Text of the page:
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Income Tax Refund: Save Or Splurge?

What do you plan to do with your tax refund?The grating starts in January.

“I’m getting $5,000 back and using it to go to Mexico!” a friend told me over dinner.

“We’ll get you the refund you deserve!” the commercial for the chain tax preparer screams at me through the television.

January starts tax refund season, with messages about bonuses and splurging and extra cash crashing against my eardrum until the last checks have been mailed in April.

(Today is Tax Day, so get on it, if you haven’t already.)

I hadn’t had a tax refund since 2005. My employer doesn’t take taxes out of my paycheck because I don’t work for a company. I work for myself.

So instead of the federal government handing me a fat check in April, I send in an estimated tax — four times a year.

I console myself with reminders of what’s great about working from home: sweatpants as office attire, running at lunch, typing with my dog in my lap.

Another benefit: I had a home repair done in February at a discount because the contractor’s other clients were waiting for their tax refund checks to move forward.

I also use logic to remind myself my friends aren’t getting a bonus.

They’re being handed back money they gave the government anyway. If they adjusted their withholdings, they’d have that money all year long.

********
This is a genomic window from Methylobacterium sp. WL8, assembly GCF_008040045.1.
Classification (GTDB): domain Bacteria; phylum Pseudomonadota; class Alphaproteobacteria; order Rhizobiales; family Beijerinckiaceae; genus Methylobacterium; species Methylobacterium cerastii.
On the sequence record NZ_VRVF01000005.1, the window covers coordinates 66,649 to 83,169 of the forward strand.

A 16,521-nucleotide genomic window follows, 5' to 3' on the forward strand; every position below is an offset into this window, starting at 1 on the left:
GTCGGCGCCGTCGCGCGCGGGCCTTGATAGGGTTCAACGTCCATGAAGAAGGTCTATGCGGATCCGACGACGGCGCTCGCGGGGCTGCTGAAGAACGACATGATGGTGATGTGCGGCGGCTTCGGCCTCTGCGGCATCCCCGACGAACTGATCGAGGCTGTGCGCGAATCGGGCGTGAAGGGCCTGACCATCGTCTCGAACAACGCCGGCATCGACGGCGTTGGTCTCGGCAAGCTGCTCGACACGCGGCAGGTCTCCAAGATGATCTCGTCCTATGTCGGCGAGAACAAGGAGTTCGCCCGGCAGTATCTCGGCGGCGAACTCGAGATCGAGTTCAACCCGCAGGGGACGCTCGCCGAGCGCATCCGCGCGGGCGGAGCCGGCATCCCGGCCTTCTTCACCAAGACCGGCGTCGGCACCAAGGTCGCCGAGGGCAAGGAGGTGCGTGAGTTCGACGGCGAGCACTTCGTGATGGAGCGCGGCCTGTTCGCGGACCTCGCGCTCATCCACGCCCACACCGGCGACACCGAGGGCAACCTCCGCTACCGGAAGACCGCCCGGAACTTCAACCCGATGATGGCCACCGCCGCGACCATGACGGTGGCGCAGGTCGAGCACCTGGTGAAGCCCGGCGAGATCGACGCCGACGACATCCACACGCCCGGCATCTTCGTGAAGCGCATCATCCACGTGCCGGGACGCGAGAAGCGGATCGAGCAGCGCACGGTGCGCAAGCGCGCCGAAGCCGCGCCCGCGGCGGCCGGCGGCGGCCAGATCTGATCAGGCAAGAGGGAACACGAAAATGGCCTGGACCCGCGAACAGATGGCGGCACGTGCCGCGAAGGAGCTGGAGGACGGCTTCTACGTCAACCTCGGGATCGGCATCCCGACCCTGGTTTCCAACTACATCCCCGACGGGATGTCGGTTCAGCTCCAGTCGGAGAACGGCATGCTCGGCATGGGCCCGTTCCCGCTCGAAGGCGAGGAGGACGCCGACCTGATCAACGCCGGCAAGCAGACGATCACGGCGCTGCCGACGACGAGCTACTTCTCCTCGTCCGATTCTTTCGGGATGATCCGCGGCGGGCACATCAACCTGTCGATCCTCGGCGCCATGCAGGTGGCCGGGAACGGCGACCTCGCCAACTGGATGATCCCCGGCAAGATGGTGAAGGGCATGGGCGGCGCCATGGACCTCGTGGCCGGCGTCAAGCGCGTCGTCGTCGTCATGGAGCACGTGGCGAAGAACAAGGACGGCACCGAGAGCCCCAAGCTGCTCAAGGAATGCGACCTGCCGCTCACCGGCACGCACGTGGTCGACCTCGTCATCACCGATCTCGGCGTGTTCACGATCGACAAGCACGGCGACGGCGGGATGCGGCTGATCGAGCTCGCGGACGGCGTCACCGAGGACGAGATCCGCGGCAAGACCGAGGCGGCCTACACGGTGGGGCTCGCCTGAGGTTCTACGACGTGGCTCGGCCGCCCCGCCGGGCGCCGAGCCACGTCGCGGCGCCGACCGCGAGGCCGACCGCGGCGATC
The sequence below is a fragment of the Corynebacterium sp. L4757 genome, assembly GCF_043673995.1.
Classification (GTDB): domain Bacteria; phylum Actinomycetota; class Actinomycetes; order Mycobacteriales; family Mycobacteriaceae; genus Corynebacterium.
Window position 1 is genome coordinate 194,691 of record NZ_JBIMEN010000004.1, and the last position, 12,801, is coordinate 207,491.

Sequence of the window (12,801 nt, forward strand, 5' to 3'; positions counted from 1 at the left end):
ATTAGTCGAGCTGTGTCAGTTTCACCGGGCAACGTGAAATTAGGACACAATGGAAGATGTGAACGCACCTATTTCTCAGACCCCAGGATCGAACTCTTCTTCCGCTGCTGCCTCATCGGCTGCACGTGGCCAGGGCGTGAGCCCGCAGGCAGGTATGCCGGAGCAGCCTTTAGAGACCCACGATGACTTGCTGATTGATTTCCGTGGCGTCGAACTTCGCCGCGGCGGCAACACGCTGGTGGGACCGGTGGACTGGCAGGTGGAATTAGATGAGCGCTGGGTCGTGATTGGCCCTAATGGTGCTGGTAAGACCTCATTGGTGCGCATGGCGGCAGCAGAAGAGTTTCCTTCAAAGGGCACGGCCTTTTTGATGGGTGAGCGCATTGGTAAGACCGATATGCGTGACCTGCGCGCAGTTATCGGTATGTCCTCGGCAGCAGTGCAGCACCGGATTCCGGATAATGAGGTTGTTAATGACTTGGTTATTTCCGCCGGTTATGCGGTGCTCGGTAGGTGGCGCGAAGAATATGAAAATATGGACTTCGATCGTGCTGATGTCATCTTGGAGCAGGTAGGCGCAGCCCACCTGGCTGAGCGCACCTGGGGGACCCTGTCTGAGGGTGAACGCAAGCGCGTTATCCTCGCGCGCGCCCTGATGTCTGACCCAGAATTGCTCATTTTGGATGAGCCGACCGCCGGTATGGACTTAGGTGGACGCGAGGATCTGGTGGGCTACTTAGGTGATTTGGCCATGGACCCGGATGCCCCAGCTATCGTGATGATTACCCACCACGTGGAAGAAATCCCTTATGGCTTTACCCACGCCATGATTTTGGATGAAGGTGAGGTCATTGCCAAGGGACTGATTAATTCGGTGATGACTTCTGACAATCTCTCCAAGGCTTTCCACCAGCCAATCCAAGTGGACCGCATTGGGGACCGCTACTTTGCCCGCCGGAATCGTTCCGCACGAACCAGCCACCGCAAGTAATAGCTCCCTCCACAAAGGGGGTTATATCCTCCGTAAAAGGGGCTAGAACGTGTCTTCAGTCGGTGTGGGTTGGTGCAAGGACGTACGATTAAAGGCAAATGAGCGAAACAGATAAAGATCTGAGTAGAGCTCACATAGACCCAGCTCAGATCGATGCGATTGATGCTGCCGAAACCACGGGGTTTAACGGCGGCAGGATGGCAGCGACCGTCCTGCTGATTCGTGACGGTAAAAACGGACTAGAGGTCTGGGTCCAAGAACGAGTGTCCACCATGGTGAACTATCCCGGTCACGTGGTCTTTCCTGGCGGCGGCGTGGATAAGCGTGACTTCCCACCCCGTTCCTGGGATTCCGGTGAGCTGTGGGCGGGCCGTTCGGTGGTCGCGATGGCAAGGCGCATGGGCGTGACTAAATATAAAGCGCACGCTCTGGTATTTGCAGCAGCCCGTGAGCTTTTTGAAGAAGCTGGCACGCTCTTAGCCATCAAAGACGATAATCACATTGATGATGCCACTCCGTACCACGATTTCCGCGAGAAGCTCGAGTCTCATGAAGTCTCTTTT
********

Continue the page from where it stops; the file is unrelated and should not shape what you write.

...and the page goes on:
What’s the big deal?

Then, I got back my 2011 taxes from my accountant.

I’d overpaid.

By a lot.

I was getting a refund.

Logic went out the window. The dog leapt off my lap.

A refund! A refund! I’m getting a refund!

I started looking at prices for flights to Mexico, jumped on to my favorite vintage website and ogled the $700 dress that had been out of my price range.

Well, it’s now in my price range — now that I’m getting a four-figure check back from Uncle Sam.

But after I’d signed my tax paperwork and paid my accountant, reason took hold.

I still hadn’t maxed out my Roth IRA for 2011, and I’d dipped into my emergency savings for a car repair.

I have vacation to pay for in August — the one already planned, not in Mexico.

So I was responsible and put the money away.

It’s not as exciting as a trip to Mexico or a new dress, but that refund will be worth so much more when I retire in 40 years.

And I’ve adjusted my payments for 2012 so I don’t get a big refund.

This was the smart thing for me to do. But what about you?

If you haven’t spent your tax refund yet, here are some ideas:

  • Top off your emergency savings.
  • If there’s one thing the recession taught us, it’s that we need to have money on hand to weather life’s nasty surprises.

    If you don’t have at least six months of living expenses put away, you’re walking a financial tightrope.

  • Pay down high-interest credit card debt.
  • If you’re paying 20% interest on your credit card balance, you’re throwing money away every month. Use your refund, or at least part of it, to pay down some high-interest debt. You’ll thank yourself later.

  • Fund your retirement accounts.
  • It’s never too early or late to start saving for retirement. The more you put away now, the more compounding can work in your favor and the less you’ll have to save overall.

    The annual Individual Retirement Account contribution limit is $5,000 for savers younger than 50 and $6,000 for those older than 50.

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